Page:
Once-bustling park haven of cool quiet

Community: Longtime neighbors continue to enjoy the peace and solitude of Mountain Lake Park, once a Chautauqua-style refuge that drew thousands each summer.

July 11, 1999|By Timothy B. Wheeler | Timothy B. Wheeler,SUN STAFF

MOUNTAIN LAKE PARK -- Dolores Hayden can't get over how hot it's been. On her spacious front porch last week, shaded from the afternoon sun, it must have been all of 85 degrees.

A century ago, when Baltimore streets sweltered, city dwellers who could afford to boarded trains to escape to this small Garrett County community. From the early 1880s until about 1920, this was one of the mid-Atlantic region's premier summer resorts.

Deep Creek Lake has long since supplanted Mountain Lake Park as Western Maryland's vacation destination. But some things haven't changed in this former resort -- starting with the temperatures.

While a heat wave pushed the mercury above 100 degrees in Central Maryland last week, thermometers here registered a good 10 degrees to 15 degrees cooler, making air conditioning almost unnecessary.

And it's a good thing, because there are very few air conditioners here.

Mountain Lake Park's cool, clean mountain air -- with the community's open-air lectures, church services and strict moral code -- once drew thousands every summer from throughout the East.

"Years ago, it was a bustling place," says Willard Hayden, Dolores' 72-year-old husband, as he kneels down to review a tattered poster advertising the resort's attractions in 1900.

"The Paradise of the Allegheny Mountains," it was called, at least by its developer.

"No hay fever. No malaria. No insect pests. No liquors," one ad touted.

Mountain Lake Park was founded in 1881 as a Chautauqua-style resort. Vowing to make it a refuge from the "grave moral perils" of cities, the developers -- four prominent Methodists from West Virginia -- modeled it after the New York state lakefront training camp for Sunday school teachers.

`Learn about God'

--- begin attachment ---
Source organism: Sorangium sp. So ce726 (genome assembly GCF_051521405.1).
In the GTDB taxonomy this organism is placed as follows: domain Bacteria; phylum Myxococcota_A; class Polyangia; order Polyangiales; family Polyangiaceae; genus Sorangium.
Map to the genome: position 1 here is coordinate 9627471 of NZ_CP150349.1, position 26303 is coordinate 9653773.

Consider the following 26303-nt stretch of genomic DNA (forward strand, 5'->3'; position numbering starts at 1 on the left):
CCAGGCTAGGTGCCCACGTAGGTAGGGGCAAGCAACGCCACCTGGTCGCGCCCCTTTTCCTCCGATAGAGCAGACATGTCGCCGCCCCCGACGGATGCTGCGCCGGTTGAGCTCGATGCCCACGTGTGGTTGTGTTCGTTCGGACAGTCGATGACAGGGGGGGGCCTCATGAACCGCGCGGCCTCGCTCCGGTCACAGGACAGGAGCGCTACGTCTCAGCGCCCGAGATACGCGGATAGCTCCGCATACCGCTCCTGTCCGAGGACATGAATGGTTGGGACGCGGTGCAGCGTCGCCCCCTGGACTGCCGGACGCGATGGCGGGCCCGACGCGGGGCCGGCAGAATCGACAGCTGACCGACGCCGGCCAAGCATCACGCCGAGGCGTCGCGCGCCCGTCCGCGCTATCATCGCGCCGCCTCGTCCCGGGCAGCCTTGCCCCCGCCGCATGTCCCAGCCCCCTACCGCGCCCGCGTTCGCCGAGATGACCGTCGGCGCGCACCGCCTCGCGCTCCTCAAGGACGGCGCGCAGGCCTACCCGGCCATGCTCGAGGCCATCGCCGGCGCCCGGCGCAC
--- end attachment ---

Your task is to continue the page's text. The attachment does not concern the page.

"You could come and learn about God, have a religious experience and cool off in summertime," says Katharine Smith, 56, who lives in the sprawling Gables Cottage built by her great-great-grandparents.

Dancing, card-playing, drinking and gambling -- among other things -- were banned, and the developers arranged with the Baltimore & Ohio Railroad for trains not to stop at "the park" on Sundays.

One of a trio of rail-oriented resorts in Garrett County, Mountain Lake Park was the only one touting its purity. Across the tracks was Loch Lynn, which featured many of the more colorful amenities banned in Mountain Lake.

A popular mantra of the time, repeated by current residents, was: "If you want to sin, go to Loch Lynn, for Jesus' sake, go to Mount Lake."

Five hotels and as many as 200 Victorian "cottages" were built to house the wealthy families that spent their summers at Mountain Lake Park.

A 5,000-seat auditorium drew such celebrities as orator William Jennings Bryan and President William Howard Taft.

Gwendolyn Johnson, 97, remembers as a child seeing Taft address a packed house in 1912, and the crowd's enthusiastic reaction. "They stood up and waved their handkerchiefs," she says. "It looked like a garden of lilies. That was a great day for Mountain Lake Park."

That may have been the park's peak of popularity.

The Chautauqua series of lectures and classes ended after World War I. But the resort still drew hundreds of families in the '30s and '40s who enjoyed swimming and boating or attending concerts in the auditorium.

Hayden fondly recalls the boardwalk and leafy shelter known as Pilgrim's Rest, traversed every day by residents on their way to the post office.

"That's where Willard and I did our courting," she says with a smile. They grew up here and stayed. Her husband Willard, who is retired, worked for a coal company.

The large wooden hotels where visitors lodged are gone -- burned or torn down -- as are many of Mountain Lake Park's other resort trappings. The community's lake has been drained, leaving only a pond and marshy area.

But the leafy quiet that drew summer visitors decades ago remains.

About two dozen of the century-old summer homes stand, updated with plumbing and electricity and occupied year-round in many cases.

Those old houses fill Hopwood Wooddell's days.

"This is better than golf for me," says the 81-year-old retired dentist, his eyes flashing through the sawdust coating his glasses. Wooddell, who spent much of his youth here before going away to school and work, is busy these days restoring his third old house.

Wooddell and his wife, Karen, 61, live down the street in the Ruhl Cottage, a spacious, meticulously restored Victorian home named for its original owners.

Upstairs, the couple has a massive wooden bed in which President Grover Cleveland reputedly slept with his new wife while honeymooning in 1886 in nearby Deer Park, one of the other rail-oriented resorts of the era.

New generation

Today, a new generation is being raised in the refuge of Mountain Lake Park.

Jamie Murphy, 11, lies in the street with his head under his father's car-carrier truck, fastening the license plate to the bumper. He pauses when asked what it's like to live here.

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